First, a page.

If you have employees working from home and you want to transition them back to the workplace as the economy picks up, you may find it’s harder than you once thought. For some employees, nervousness about remaining health risks is an impediment—especially for those who haven’t been vaccinated.
Many Americans clamored to be vaccinated earlier this year when vaccines first became available but doses were scarce. In some places today, however, there is more vaccine than people who want to be vaccinated. Federal officials have estimated that 70% to 85% of the population may need to be immune (through vaccine or contracting COVID) before the pandemic is contained. Comparing the national COVID-19 vaccination effort to a war, a U.S. Chamber of Commerce official recently commented that “we’re about to enter the hand-to-hand combat phase.” In other words, it may not be easy to get some employees to feel comfortable being around colleagues, customers and others.
Whether vaccination “hesitancy” or other issues are involved, employers have options up to and including termination (in some circumstances) if employees refuse to return to their workplaces. But that approach is not likely to be the best option for most employers.
If having your employees return to your worksite is the best scenario for your business success, it might be tempting to insist they do so. But should you? Here are some possible reasons to not implement a blanket return-or-quit policy.
- Many valued employees may be genuinely reluctant for legitimate health reasons.
- A demand that your employees return to the workplace may cause more stress for employees whose lives have already been turned upside down by COVID-19.
- It might be harder than you expect to recruit replacements for terminated employees.
- A mandatory return may appear heavy-handed to other employees and damage morale among your entire workforce.
- You may have wrongly assessed the legal risks of doing so.
The first step in formulating a strategy to get as many employees back to your worksite as possible is to get a complete picture of why the holdouts are reluctant to stop working from home. Different reasons may require different solutions. Consider conducting a survey but avoid giving the impression that simply preferring to work at home is a compelling enough reason to allow it.
Possible Help from Uncle Sam
Some employees who want to continue working from home may say their lives are frantic and they’re too busy with family demands to get vaccinated and, thus, don’t feel safe. Or they may have other reasons for not wanting to get vaccinated. One possible solution for those employees is to give them paid time off work to get their vaccinations. (Some employers have taken that approach a step further by giving various bonuses to employees who get vaccinated, on top of their regular pay.)
The American Rescue Plan Act allows such employers to claim a refundable tax credit (applied to their payroll tax liability for employees’ Social Security and Medicare benefits) for COVID-19-related paid leave. An eligible employer is any business, including a tax-exempt organization, with fewer than 500 employees. Taking leave to get a COVID-19 vaccination qualifies the recipient for such paid leave, as does recovering from any injury, disability, illness or condition related to the vaccinations. The tax credit is capped at 80 hours and a maximum daily pay equivalent of $511.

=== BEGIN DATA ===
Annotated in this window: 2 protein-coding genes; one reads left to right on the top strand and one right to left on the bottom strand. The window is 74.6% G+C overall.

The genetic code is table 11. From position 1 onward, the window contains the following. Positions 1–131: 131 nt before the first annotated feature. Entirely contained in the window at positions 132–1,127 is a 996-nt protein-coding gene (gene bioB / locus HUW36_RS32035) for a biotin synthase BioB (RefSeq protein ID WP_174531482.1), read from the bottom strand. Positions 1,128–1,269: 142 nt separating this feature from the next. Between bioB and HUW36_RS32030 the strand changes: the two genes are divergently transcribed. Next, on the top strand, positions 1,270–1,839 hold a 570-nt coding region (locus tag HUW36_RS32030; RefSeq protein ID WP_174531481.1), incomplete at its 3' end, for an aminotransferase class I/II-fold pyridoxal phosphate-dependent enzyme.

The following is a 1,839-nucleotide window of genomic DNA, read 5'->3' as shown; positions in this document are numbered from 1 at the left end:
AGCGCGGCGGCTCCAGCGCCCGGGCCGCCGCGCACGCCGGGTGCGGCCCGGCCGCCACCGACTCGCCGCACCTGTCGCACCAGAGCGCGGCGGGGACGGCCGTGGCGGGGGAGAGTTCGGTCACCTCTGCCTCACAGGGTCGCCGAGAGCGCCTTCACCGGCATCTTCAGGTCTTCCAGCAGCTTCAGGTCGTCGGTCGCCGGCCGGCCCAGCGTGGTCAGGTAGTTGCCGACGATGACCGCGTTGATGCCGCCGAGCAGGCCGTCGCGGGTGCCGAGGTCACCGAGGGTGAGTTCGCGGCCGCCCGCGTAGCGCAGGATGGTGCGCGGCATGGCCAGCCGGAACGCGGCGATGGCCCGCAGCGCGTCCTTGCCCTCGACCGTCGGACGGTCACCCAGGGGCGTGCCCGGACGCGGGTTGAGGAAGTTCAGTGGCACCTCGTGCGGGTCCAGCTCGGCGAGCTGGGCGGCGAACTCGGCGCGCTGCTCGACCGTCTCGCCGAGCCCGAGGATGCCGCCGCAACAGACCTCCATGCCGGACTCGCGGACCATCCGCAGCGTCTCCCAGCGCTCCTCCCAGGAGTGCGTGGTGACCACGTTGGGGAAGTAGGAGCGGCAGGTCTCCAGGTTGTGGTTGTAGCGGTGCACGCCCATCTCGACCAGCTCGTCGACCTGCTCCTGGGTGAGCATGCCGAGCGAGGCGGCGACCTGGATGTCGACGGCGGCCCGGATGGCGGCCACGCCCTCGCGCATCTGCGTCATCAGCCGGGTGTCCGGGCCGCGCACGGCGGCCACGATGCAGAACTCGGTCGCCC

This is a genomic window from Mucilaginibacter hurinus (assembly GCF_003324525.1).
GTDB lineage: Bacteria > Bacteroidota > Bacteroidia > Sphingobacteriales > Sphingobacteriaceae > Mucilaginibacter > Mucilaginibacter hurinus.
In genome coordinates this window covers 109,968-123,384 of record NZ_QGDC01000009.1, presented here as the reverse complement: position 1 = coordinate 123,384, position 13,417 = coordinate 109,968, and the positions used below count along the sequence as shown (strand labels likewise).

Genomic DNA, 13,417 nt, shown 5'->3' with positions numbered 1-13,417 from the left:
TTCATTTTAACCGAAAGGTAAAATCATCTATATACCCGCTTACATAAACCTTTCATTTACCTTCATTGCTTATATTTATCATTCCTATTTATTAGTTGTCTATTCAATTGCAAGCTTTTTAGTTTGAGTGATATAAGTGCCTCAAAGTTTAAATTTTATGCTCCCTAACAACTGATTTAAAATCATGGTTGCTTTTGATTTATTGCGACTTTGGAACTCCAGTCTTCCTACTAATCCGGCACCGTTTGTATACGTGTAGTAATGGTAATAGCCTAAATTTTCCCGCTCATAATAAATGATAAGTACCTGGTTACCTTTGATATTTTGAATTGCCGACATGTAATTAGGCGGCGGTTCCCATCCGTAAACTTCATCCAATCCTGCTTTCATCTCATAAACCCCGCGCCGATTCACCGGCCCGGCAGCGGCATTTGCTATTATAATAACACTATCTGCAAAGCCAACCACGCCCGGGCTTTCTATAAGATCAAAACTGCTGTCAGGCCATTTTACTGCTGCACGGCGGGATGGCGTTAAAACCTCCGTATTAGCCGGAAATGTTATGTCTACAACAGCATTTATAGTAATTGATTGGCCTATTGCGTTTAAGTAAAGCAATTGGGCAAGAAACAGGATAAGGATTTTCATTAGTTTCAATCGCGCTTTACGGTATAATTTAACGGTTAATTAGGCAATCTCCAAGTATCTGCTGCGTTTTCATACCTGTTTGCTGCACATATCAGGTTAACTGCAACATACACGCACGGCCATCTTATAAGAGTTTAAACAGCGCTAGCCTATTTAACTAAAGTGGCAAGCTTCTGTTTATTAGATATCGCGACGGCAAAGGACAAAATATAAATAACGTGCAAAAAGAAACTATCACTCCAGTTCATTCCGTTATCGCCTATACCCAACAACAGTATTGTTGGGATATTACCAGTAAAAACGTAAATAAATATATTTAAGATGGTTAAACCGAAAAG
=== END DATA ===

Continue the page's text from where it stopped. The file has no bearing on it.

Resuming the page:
Note: The tax credit deal ends on September 30.
If financial incentives aren’t appropriate and employees plagued with health concerns need additional coaxing to return to work, here are some more ideas:
- Educate, educate, educate. Inform employees about Centers for Disease Control (CDC) workplace safety standards and the scientific basis for those standards, as well as your compliance practices.
- Give a generous heads up. Set the return-to-work onsite deadline a month or two into the future to give employees time to adjust.
- Have a conversation. If feasible, have one-on-one conversations with employees who say they’re worried about returning to the workplace. They’re more likely to come around if they know you respect their concerns and want to understand them. A reasonable compromise might emerge.
- Policy phase-in period. Instead of setting an all-or-nothing deadline for all employees to return to working at your jobsite full-time, allow worried employees to return initially for one or two days per week, then more over time, to help them get acclimated. It might be best to put a time limit on that transition.
- Be as flexible as possible. Cutting deals with individual employees may create resentment by others. If you indicate to all employees from the start that you’ll do your best to accommodate them on an individualized basis, you can mitigate the risk of a backlash. But, be mindful not to stray wide of the boundaries of clear policies spelled out in your employee handbook.
No matter how you approach the task at hand, be aware of the many health conditions that may make people more vulnerable to contracting or having an acute case of COVID-19. The CDC’s list includes cancer, chronic kidney disease, COPD, heart conditions, obesity, pregnancy, smoking and Type 2 diabetes. Some employees with these conditions might worry about COVID-19 related health risks at the workplace, even if they’ve been vaccinated. That may be the place to draw the reasonableness-of-concern line and think creatively about bringing them around, consistent with the Americans with Disabilities Act and other laws.
In all cases, be sure to review how not only federal but state and local statutes may impact the approaches you can take. Tapping the expertise of an employment law attorney is advisable.